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Violence Culture

Like much of the connected world, this month became an extended media binge for me. The packaging of violence as entertainment is something, once drawn to my attention years ago, I’ve tried to be more conscious of, especially the last few weeks. Fictional violence is escapist and thrilling, inevitable and commonplace, and something I increasingly have mixed feelings about.

Violence is in our DNA, central to our myth: this country was forged in the crucible of conflict, and the Second Amendment enshrines the right to bear arms in a way that few other nations do. It bathes our history with wars won, numerous and major, just and improper, that place us in world preeminence and shape a sense of destiny, but also smaller wars, individual and domestic, chronicled and private, that fracture cohesion and make us more fragile. We fetishize violence by worshiping its tools and trivializing it in culture, depicting it indiscriminately across our screens for entertainment, where nonsensical body counts minimize death and render it inconsequential and irrelevant, demeaning actual tragedy and suffering. While violence in nature is wielded in primal, small scale struggle for survival, whether hunting for prey, defending the group, or competing for a mate, today’s firearms embrace an unnatural, rapacious capacity for destruction and effortless carnage that the founding fathers could never have foreseen. 

And yet, violence between humans has been decreasing; deaths due to armed conflict have been replaced by deaths in civilian hospital beds, with the military death rate falling tenfold in the last fifty years. We’ve decided we want less of its destabilizing and traumatic effects, and more education, economic growth, and higher living standards instead; the intentional homicide rate in the US almost halved in the last twenty years alone, while around the world, literacy rates quadrupled last century. We might feel differently about our virtual reality, but we desire less violence IRL, not more. Yes, humans are designed to survive in the natural world, and aggression is part of our physical and mental make-up, but putative proxies such as sports do exist in modern times (with even the idea of sportsmanship to accommodate civility in competition). Much has been written about these trends and why we should be optimistic about the future, and it seems safe to say much of the world is on a general trajectory towards greater peace, with a bias to broadening justice by lessening inequity and unnecessary suffering: witness the recognition of gender, racial, and LGBTQ equality over the last century, and the growing awareness of animal rights – the untold collateral suffering that our tidy supermarket packaging obscures – within the rise of the plant-based food movement. We’ll see if this continues, but the direction of recent history is difficult to dispute: less is more when it comes to violence.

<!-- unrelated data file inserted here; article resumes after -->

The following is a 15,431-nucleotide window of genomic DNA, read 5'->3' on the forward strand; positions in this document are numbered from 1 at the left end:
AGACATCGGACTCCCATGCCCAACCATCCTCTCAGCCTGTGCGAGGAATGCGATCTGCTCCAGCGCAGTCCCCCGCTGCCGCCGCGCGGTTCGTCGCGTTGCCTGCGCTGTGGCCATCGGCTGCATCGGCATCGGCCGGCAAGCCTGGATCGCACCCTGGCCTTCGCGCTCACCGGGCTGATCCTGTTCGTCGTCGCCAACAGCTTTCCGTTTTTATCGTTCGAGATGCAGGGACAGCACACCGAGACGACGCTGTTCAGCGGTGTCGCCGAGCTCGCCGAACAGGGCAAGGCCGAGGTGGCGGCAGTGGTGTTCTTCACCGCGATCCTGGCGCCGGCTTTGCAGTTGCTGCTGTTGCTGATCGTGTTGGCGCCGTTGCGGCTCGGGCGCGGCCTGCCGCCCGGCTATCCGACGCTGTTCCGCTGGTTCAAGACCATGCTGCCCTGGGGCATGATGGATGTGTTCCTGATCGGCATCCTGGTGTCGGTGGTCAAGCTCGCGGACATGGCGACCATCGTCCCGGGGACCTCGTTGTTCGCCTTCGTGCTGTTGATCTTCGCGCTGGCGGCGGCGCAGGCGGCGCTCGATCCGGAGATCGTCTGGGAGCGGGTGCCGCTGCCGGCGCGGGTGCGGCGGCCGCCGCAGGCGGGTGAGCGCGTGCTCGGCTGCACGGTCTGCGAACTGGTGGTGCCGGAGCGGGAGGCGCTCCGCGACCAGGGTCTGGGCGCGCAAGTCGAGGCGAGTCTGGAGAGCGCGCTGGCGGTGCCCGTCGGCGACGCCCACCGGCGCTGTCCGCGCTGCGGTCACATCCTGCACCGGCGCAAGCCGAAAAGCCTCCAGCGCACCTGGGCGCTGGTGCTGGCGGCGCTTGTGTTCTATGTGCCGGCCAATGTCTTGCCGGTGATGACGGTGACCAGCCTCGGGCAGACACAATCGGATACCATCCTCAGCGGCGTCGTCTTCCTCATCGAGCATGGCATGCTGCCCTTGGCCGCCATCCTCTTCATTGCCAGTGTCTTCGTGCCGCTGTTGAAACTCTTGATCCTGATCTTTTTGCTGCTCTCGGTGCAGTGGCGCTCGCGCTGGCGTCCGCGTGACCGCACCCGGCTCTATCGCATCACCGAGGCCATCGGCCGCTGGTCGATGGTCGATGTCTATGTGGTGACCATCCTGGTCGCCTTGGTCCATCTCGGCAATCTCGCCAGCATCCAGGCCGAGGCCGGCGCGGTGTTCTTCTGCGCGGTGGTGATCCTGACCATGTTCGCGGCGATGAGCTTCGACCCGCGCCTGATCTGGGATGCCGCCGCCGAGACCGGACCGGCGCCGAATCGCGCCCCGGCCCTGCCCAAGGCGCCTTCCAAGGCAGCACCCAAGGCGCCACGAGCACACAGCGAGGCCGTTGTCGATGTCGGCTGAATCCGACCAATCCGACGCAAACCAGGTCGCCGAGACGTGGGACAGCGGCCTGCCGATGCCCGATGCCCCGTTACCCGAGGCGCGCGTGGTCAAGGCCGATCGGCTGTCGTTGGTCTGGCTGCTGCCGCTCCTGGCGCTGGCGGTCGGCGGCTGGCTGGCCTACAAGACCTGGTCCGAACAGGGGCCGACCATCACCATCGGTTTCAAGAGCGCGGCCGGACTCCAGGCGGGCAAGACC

America is an international anomaly when it comes to prolific civilian ownership of firearms. One could (somewhat unkindly) say a society that desires its weapons is one that fundamentally mistrusts its institutions, perhaps by necessity, but weak institutions are not the sign of a healthy, functioning, or even resilient democracy, all things we rightly laud America for being. Remember, the Second Amendment was crafted in the aftermath of bloody revolution, by a young nation indebted to and still dependent on citizen militia, whose institutions were still taking form. In the era of modern weaponry, large wars have been replaced by the relative calm of Mutually Assured Destruction, but today’s right to bear arms has transformed guns into objects of domestic ubiquity, MAD played out in miniature across individuals and groups: a country bound by the omnipresent promise of violence – deterrent, retaliatory, or random – and accustomed to the perpetual groundhog day of school lockdowns, memorials, trauma and rhetoric. Yes, an armed citizenry does mean that a malevolent government might be overthrown by a heroic militia, but a democratic government could also be undemocratically unseated by a disgruntled one.

Gun control, like everything else today, is unsurprisingly polarized. For those who would argue and seek to convince that weapons be regulated, largely reserved and relegated to the institutions we build collectively, having a conversation about losing our love of guns must also include coming to terms with and talking about violence – its place in our genesis and our history, and the favored place it occupies in today’s culture and media as we remain complacently in its thrall. We can’t talk about reducing violence and firearms in real life and continue to be entertained by the very same things onscreen; you can’t argue for gun control and tolerate desensitization to virtual violence without acknowledging the cognitive dissonance. Imperfect as it is, it’s not hard to see the comparison to cigarettes that some have made, when you consider the role media and pop culture had in normalizing smoking last century before the FCC Fairness Doctrine was applied; for a clumsy equivalent of that today, consider introducing a similar mandate for quid pro quo attention on the devastating consequences of violence whenever it is egregiously simulated for entertainment. Perhaps these really are two different, disparate conversations. Or perhaps, culture reflects who and what we are, at times tragically so, and as others have argued, no unifying path forward exists without a broader, longer conversation about our culture and its relationship with violence.